He also eats sticky rice balls, about the diameter of a quarter, mixed with scrambled eggs. And he snacks on cranberries and raisins. “One of my favorite things is to get salted, ground-up pistachio nuts. It’s just a little bit of flavor,” he says, and “I’ll have a Jelly Belly to clean the palette.”
The downside: Real food means a real need to poop. Patrick says eating on the go for up to forty hours means that your body goes through the digestion process in the midst of exercising.
Lynne Cox, author of Swimming to Antarctica and the Open Water Swimming Manual, is another real-food adherent. Cox broke records when she crossed the English Channel as a teenager, in the early 1970s. At the time, plastic sports water bottles hadn’t been invented, so Cox’s mother filled rinsed-out shampoo bottles with tea and honey or hot orange juice, “which is absolutely disgusting,” she recalled during a talk in 2013 at Google.
“We tried hot cocoa, but that was not good with the salt you get in your mouth for hours,” Cox said. She and her team finally settled on warm apple juice because it’s easy to digest. Every hour she’d have a warm half-cup of apple juice and, from time to time, oatmeal raisin cookies. She has always played with her food options, she said, noting that during her swim across the Beagle Channel, at the tip of South America, she ate bagels with peanut butter and jelly.
When Diana Nyad was training to swim a 110-mile course from Cuba to Florida, she consulted NASA for recommendations and ended up with a mixed approach. The space agency suggested that in addition to her usual sports fuels she take solid foods too. “Every three or four hours, I’d take a little piece of chicken breast and just masticate it,” she said in a 2008 interview for KCRW’s Good Food show.
Nyad said that on long swims, she burned energy at a rate of 1100 calories per hour, which she then replaced with pure hospital liquid glucose, mixed with plain yogurt to blunt the sweetness. Yet even with high-calorie replacement fuels, she still lost twenty-nine pounds on one of her attempted Cuba swims.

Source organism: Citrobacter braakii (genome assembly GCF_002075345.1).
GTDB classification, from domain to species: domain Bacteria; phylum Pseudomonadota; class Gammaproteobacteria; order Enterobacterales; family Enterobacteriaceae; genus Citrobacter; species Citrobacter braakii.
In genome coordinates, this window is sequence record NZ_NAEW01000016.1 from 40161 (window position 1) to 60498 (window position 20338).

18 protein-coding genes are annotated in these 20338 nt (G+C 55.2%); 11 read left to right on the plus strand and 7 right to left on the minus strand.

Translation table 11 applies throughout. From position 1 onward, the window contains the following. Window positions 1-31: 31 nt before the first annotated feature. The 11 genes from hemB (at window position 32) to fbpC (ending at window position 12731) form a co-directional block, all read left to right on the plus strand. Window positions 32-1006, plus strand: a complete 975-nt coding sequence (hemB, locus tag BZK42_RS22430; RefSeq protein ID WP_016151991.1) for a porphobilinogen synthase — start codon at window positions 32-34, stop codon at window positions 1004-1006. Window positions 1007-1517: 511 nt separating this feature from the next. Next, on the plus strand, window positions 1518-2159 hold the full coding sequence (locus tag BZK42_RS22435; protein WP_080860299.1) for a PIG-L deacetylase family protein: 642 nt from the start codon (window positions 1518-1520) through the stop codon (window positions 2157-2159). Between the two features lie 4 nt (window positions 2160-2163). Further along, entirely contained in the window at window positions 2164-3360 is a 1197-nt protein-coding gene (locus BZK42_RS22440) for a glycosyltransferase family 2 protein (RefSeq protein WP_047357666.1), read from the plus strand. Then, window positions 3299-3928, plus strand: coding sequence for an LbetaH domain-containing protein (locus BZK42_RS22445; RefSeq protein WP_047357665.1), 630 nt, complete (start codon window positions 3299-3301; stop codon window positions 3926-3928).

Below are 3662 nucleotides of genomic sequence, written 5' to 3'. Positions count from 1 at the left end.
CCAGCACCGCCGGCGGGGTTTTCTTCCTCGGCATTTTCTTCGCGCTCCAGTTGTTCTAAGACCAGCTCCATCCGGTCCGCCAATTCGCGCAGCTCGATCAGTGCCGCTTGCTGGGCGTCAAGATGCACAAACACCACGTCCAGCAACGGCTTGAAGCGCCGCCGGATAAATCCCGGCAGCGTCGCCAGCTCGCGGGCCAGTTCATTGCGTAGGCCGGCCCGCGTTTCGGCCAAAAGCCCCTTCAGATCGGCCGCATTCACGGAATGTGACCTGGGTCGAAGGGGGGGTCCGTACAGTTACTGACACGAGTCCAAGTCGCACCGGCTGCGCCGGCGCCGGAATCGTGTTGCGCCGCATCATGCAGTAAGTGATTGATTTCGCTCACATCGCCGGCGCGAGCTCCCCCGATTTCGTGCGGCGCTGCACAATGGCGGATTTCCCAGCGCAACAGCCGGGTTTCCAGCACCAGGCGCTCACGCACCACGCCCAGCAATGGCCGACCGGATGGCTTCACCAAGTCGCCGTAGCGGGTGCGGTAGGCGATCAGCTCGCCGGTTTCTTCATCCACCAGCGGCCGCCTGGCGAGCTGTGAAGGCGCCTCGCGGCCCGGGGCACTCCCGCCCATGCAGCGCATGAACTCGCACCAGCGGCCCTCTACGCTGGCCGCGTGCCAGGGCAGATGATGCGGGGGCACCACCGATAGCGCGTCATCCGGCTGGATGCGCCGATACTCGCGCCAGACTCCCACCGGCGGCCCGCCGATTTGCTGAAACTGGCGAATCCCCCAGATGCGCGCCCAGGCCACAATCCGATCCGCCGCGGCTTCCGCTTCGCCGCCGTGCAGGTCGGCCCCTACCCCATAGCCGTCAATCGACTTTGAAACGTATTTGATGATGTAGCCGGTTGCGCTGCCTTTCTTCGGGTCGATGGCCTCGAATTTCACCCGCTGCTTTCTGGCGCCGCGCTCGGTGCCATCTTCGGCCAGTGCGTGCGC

One recent morning, I met with Kim Chambers, the fifth person and first woman to swim the thirty miles from the Farallon Islands to San Francisco. She had just completed a short swim around the cove at Aquatic Park, where water temperatures in the winter can dip to fifty degrees.
Chambers’ fuel of choice for long swims comes from a natural-food startup called Urban Remedy. It’s what she used during training, she says. But on the boat ride to the islands for the attempted crossing, seasickness forced her to change tactics. “For the first two or three hours, I did the swim on two hundred calories per hour,” she tells me. Ultimately, her feedings during the seventeen-hour-and-twelve-minute swim consisted of Pedialyte, peaches, and packets of almond butter. In a post-swim interview, her hands and voice were shaking. She said she hadn’t known if she could make it on such little food, but she forced herself to keep going.
Then there’s the other kind of feeding open-water swimmers want to avoid: being food yourself. Simon Dominguez, who attempted a reverse crossing—from San Francisco to the Farallons, something no one has yet managed—tells me that during his swim, he drank a slurry of cooked white rice, almond milk, banana, and Nutella that he used in training. He also had peaches as a treat: “They’re great—they just slide down your throat.”
Dominguez had been in the water for seventeen hours and forty-five grueling minutes when heard his wife calling for him to board the boat as quickly as possible. Dominguez’s crew had been watching a great white swim near him. When the shark suddenly changed directions, came toward him, and dove under, the crew made the call to end the swim.
“It went down deep, which is what they do right before they attack,” Dominguez says. “I didn’t see it,” he said, sounding chagrinned. (He loves sharks.) When he made it back up on the boat, he was covered in blood from a badly chafed neck. (Salt water on skin over many hours is like scrubbing with a crushed-glass loofah: every time Dominguez turned his head to breathe, another little cut.)
While he didn’t complete the swim, he was ultimately pleased with his performance and “by the fact that I still had my arms and legs and didn’t have a bite taken out of me,” he says. “That helped with the disappointment.”